The widespread clinical description of Broca's aphasics as having relatively preserved comprehension compared to their reduced production provided the focus of a study of aphasics’ attention to definite and indefinite articles. Aphasics of four types — classical Broca's, classical Wernicke's, mixed anterior, and anomic — chose figures in response to sentences in which articles were used sometimes appropriately and sometimes anomalously. Measures of response latencies and observation of response choices showed that classical Broca's aphasics like the Wernicke's failed to attend to the articles. Only anomic aphasics performed similarly to normals. It is suggested that agrammatism precludes attention to normally semantically empty morphemes.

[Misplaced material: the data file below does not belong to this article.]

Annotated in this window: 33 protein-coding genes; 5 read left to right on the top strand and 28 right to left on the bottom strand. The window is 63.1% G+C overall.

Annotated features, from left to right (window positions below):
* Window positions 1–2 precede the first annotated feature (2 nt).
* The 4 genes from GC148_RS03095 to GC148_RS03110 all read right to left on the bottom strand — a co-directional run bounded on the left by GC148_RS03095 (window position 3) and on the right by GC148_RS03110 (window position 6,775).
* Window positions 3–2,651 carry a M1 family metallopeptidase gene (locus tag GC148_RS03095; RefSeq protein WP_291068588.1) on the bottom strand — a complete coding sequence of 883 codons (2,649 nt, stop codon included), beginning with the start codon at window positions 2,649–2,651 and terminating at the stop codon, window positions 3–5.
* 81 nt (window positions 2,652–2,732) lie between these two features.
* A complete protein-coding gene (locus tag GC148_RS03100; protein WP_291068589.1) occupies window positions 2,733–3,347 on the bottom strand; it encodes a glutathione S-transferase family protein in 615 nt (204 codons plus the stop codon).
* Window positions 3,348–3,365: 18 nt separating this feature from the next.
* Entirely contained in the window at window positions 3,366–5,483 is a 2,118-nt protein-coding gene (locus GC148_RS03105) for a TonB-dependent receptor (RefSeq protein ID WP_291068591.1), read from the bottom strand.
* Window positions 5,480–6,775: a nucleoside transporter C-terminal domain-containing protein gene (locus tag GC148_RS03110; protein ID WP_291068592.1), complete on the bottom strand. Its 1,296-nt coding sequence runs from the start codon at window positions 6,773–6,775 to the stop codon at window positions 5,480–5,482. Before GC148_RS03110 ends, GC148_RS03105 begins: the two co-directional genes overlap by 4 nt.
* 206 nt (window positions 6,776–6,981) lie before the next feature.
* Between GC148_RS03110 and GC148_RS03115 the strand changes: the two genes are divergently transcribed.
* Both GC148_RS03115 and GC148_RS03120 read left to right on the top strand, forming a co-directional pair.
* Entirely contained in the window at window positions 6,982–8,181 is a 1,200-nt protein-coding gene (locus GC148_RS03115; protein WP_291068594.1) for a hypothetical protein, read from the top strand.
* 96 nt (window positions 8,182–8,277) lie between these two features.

ASJC Scopus subject areas
- Language and Linguistics
- Sociology and Political Science
- Linguistics and Language
- Speech and Hearing